In his work, Mangold has always adhered to the same strict formula of striving for a balance between surface, colour, line and form. His work is characterised by his use of the ‘shaped canvas’. The artist, however, regards his works as paintings rather than objects, even though he claims not to be interested in painting techniques. Mangold starts each of his works by drawing quick sketches, in which he makes the most important decisions intuitively. The best ideas are developed on a larger scale, in graphite and pastel on paper, after which several versions are created on canvas. In pencil on the shaped canvas, he creates a grid structure, which he uses to draw the thicker lines: ovals, waves, scrolls and circles. The lines appear mathematical in the precision of their execution, but from close up you can see that they are drawn by hand, over and over again until the right thickness has been achieved. The element of line – linear configurations drawn in pencil – is as important in his work as colour. To emphasise this, Mangold opted for the visible pencil line rather than the line drawn in the paint layer, in which the line is part of the paint and not an autonomous form. In his early works, the linear image was determined only by the dividing line between the panels. Although colours play an important role, they are inconspicuous and neutral, and expressly in balance with the shape of the canvas. In order to restrict the personal touch as far as possible, the paint is usually applied with a roller in several thin layers.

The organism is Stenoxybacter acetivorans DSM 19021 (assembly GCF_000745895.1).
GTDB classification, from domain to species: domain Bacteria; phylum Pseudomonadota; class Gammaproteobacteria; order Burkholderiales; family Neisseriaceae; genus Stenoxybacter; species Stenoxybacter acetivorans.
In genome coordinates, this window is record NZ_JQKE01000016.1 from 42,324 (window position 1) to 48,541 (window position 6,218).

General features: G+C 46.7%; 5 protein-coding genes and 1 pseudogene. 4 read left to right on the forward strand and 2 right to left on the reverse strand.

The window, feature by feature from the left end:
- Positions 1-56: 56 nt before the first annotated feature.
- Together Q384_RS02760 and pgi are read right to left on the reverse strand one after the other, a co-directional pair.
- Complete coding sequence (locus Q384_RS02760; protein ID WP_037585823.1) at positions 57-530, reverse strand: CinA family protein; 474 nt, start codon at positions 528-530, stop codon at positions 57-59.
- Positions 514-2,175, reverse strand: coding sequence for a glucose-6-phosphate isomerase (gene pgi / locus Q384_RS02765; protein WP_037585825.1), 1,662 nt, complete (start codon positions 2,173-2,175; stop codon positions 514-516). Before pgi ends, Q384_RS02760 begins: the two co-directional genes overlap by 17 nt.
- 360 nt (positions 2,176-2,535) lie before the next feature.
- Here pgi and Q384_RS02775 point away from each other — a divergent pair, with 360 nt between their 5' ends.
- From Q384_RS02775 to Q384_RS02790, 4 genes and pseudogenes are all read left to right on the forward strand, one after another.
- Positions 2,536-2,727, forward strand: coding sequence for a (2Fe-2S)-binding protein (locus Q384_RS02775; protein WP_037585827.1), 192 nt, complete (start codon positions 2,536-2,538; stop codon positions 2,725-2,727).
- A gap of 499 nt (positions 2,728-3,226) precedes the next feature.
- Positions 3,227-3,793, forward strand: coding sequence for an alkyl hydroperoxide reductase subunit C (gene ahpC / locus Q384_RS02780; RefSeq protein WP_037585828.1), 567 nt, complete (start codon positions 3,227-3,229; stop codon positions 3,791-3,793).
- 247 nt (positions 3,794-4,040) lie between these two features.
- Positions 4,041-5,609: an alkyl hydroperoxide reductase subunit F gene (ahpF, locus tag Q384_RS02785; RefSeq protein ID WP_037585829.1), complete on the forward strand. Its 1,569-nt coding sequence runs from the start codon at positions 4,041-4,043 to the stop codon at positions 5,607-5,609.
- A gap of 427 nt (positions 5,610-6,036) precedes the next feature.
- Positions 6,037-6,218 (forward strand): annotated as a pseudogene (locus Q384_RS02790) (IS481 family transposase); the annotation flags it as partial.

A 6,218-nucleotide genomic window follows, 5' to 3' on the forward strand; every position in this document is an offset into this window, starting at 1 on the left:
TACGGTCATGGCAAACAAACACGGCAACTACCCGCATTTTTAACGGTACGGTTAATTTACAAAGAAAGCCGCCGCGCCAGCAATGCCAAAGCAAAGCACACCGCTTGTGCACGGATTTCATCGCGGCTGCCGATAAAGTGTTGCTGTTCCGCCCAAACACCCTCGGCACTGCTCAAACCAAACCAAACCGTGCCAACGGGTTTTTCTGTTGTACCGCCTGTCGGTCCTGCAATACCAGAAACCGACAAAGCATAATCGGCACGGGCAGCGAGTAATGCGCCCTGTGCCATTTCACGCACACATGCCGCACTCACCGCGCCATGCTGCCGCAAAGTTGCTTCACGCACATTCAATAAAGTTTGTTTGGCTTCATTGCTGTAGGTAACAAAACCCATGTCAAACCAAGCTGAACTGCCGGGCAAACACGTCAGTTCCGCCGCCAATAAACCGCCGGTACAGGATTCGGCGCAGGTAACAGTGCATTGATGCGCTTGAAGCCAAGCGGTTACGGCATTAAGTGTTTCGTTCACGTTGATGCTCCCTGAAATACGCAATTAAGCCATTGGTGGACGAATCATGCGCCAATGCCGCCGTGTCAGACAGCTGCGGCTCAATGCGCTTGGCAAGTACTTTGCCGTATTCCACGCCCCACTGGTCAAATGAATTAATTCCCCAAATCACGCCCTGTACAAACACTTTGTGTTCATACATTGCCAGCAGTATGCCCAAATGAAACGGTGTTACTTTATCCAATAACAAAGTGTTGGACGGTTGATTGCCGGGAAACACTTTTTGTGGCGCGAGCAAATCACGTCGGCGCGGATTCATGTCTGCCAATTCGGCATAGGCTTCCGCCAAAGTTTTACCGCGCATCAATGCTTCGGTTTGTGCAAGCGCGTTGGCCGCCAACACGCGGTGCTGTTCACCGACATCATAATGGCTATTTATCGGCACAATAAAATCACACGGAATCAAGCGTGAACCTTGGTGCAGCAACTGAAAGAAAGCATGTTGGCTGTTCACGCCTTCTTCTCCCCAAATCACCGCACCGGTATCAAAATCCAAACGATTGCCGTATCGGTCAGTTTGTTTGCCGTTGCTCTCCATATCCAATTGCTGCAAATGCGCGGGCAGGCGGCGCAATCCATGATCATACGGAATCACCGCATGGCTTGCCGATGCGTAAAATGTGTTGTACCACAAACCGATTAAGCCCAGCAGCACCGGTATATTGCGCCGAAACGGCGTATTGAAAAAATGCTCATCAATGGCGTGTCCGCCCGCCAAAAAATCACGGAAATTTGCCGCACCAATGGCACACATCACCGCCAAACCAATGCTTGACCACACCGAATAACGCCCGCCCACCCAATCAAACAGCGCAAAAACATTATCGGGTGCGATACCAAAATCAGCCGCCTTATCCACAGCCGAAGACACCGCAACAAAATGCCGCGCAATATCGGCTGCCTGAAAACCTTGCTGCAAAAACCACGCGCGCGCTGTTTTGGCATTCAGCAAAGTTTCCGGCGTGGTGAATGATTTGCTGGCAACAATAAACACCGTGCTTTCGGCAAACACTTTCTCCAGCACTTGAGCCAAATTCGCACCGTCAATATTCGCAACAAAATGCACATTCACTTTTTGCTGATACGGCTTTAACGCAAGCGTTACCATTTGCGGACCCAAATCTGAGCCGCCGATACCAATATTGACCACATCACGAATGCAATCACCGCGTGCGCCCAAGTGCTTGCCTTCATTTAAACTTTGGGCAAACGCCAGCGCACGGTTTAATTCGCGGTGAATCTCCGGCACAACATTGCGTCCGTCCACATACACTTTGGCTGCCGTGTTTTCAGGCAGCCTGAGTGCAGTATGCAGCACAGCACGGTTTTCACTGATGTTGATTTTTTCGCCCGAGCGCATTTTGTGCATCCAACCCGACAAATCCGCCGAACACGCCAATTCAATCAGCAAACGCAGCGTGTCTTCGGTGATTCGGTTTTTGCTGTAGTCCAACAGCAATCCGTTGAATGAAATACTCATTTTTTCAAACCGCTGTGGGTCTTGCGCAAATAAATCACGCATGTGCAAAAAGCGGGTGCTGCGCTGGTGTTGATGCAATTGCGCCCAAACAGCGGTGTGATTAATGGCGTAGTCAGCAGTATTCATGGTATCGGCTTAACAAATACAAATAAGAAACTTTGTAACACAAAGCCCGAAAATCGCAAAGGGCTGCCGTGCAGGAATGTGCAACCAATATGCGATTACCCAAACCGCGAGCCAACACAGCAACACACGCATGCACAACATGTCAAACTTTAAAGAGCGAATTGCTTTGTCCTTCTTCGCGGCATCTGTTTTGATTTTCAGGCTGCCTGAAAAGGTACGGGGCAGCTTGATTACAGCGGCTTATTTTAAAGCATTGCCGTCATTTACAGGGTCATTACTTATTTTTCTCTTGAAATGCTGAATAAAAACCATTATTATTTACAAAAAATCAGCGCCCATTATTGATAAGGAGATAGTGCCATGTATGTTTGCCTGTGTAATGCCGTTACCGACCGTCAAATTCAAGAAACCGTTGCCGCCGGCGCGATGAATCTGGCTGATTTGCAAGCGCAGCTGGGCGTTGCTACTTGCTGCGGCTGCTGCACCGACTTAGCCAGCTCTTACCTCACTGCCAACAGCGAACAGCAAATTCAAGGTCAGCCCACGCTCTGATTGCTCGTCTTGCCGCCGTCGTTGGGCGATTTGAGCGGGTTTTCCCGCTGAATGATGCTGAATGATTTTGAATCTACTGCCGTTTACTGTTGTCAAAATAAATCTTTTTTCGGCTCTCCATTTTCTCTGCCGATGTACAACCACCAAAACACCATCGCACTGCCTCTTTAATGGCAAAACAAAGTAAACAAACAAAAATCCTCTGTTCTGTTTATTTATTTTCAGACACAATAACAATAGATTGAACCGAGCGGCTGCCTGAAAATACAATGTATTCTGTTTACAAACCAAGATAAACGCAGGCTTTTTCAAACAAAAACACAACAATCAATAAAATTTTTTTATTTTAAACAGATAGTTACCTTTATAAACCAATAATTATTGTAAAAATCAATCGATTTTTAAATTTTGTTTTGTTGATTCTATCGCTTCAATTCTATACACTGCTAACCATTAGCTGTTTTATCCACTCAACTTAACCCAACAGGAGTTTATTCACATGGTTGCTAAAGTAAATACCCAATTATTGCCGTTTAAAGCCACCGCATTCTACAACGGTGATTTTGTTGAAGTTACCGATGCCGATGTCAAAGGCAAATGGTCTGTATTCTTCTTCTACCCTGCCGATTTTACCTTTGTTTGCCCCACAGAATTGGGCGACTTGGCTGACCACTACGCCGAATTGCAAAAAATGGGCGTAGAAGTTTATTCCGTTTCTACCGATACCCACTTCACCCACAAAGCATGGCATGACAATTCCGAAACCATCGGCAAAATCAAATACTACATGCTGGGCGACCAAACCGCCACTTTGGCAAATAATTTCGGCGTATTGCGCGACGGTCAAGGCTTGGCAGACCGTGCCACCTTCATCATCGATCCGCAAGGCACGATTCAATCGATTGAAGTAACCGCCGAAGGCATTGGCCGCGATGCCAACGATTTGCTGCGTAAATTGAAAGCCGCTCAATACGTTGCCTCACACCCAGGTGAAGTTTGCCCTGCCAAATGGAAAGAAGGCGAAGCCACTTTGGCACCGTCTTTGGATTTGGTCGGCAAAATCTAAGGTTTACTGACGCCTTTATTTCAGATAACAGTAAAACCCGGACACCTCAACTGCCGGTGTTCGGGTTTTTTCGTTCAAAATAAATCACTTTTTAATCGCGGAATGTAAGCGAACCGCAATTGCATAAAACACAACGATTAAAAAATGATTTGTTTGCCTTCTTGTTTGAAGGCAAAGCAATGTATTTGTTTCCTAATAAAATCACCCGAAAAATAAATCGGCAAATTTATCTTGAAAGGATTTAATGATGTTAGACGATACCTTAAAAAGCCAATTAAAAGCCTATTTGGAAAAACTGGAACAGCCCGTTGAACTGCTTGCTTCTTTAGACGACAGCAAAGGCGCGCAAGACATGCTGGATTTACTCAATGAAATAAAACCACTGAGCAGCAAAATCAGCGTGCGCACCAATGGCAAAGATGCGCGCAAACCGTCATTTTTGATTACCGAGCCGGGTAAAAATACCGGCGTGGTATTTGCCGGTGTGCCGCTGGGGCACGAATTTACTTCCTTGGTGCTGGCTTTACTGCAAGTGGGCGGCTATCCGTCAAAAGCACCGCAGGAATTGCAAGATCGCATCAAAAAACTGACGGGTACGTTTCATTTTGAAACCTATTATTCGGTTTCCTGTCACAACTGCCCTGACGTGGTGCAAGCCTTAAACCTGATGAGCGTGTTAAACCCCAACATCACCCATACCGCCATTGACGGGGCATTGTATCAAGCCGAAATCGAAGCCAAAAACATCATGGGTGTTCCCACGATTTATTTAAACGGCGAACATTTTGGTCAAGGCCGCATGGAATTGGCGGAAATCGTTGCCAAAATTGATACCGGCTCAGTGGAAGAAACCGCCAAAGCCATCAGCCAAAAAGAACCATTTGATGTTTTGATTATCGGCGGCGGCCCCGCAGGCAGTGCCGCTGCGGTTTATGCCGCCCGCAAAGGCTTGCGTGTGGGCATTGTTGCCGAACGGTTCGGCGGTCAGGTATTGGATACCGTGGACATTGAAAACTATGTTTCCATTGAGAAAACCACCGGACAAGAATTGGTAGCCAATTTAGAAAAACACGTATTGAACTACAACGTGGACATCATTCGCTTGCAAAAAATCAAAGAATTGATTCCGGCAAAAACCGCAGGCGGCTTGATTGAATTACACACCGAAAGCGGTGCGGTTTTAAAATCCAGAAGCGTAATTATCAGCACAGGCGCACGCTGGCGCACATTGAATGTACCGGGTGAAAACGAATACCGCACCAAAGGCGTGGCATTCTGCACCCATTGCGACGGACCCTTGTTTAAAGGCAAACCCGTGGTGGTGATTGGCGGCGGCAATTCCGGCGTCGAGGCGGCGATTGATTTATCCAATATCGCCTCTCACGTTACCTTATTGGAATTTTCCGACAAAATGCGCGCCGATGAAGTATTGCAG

Although Mangold’s works can be taken in at a glance (something the artist aims for), they only fully reveal themselves on longer contemplation. There is a paradox between what is there and what is not there, and a role is also played by the remaining space between the panels and the recesses.
1941 Fort Wayne (IN) – Galisteo (NM)
Bruce Nauman is one of today’s most important artists. Early on, he abandoned painting and began a restless investigation into the possibilities of sculpture, performance, installations, film, video, photography and neon for his work. Ideas from other disciplines, like literature, dance, music and theatre were to play an increasingly important role in his art. Nauman was a pioneer in the field of video art. The series of early videos from the 1960s, in which he filmed himself carrying out absurd and pointless exercises in his studio, are considered particularly ground-breaking. He has never imposed any limitations on himself, executing every idea in the most suitable medium and always searching for new visual possibilities. Right from the start, Nauman investigated serious themes like the human condition, and his work plays with language, humour, irony and meaning or contradiction.